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Online Privacy Archives - Page 3 of 15 - The Privacy Post

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Protecting Yourself from the Heartbleed Security Bug

Posted by on Apr 17, 2014

A Heartbleed test can help determine which websites you use are vulnerable to this security threat.
Image from media02.hongkiat.com.

In my last post, we examined the ins and outs of the HeartBleed security vulnerability in OpenSSL that has affected about half a million websites and client-side software. This bug being considered as one of the biggest threats the Internet has ever seen. Many popular websites like Yahoo, Flickr, NASA, and OKCupid are vulnerable to the HeartBleed bug. That means the information passing through these websites could also be targeted by cyber attacks, even though they are encrypted. The HeartBleed bug allows an attacker to get access to sensitive personal information like private keys, user keys, passwords, usernames, and credit card details. Security expert Bruce Schneier has termed HeartBleed as a “catastrophic” bug, and “on the scale of 1 to 10 gives it 11” in terms of severity.

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“Heartbleed” Security Flaw Affects Millions of Users and Sends Internet into Panic Mode

Posted by on Apr 15, 2014

heartbleed

Security bug “Heartbleed” allows hackers to access sensitive user information. Image from Wikimedia Commons

A major security bug, “Heartbleed”, has been making major headlines recently. The security vulnerability has infiltrated many well-known websites, and affected millions of users. It was discovered in some versions of OpenSSL, utilized by thousands of websites. OpenSSL is an encryption technology that uses TLS/ to secure communication over the Internet, and protect sensitive user information like usernames, passwords, credit card numbers, and financial data. Therefore, the exploitation of this critical bug allows cyber criminals to gain access to personal details of millions of Internet users. More information makes an attacker stronger, and opens the door to many more intrusions.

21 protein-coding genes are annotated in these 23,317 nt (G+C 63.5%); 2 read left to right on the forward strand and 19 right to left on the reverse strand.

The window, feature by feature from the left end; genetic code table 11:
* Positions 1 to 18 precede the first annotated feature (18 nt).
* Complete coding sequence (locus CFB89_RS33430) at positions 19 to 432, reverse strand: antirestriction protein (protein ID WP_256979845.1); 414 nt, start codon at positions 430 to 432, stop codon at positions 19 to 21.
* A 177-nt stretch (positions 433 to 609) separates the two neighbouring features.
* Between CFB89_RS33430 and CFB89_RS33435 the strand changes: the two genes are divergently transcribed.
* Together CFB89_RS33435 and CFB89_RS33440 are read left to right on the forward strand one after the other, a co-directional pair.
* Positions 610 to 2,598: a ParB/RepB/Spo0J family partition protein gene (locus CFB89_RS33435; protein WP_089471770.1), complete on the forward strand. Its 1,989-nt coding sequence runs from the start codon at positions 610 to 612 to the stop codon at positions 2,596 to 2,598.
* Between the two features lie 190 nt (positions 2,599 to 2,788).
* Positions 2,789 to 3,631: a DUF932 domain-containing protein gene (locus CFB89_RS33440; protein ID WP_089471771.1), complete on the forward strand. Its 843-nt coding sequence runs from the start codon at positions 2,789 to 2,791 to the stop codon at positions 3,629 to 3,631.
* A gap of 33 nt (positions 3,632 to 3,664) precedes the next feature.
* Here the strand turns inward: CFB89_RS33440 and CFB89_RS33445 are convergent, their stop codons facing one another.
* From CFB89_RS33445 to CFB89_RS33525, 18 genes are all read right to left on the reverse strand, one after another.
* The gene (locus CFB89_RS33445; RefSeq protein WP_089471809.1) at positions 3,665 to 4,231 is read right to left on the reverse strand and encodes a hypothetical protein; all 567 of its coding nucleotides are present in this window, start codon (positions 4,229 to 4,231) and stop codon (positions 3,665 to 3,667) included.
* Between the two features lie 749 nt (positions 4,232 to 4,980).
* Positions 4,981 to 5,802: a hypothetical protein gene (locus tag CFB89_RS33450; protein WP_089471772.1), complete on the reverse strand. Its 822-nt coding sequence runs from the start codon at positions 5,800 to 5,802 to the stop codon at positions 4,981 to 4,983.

The bug was identified by a group of security engineers at Codenomicon while they were working on improving the security features of the company’s security testing tools. Heartbleed could be considered as one of the biggest security threats in Web security, because it exposes the contents of a server’s memory, where most sensitive user data is stored. This vulnerability allows anyone on the Internet to read the memory of systems protected by vulnerable versions of OpenSSL. It can compromise the private keys used for encrypting communication and identifying trusted sources on the Internet. The most worrisome aspect of this news is that this vulnerability existed for two years and was not detected until recently.

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Online Privacy Archives - Page 3 of 15 - The Privacy Post

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The Ploutus Predicament: New ATM Malware Allows Hackers to Remotely Access Cash

Posted by on Mar 27, 2014

Ploutus malware

Ploutus malware allows attacker to take control of  ATM machines remotely.
Image source: symantec.com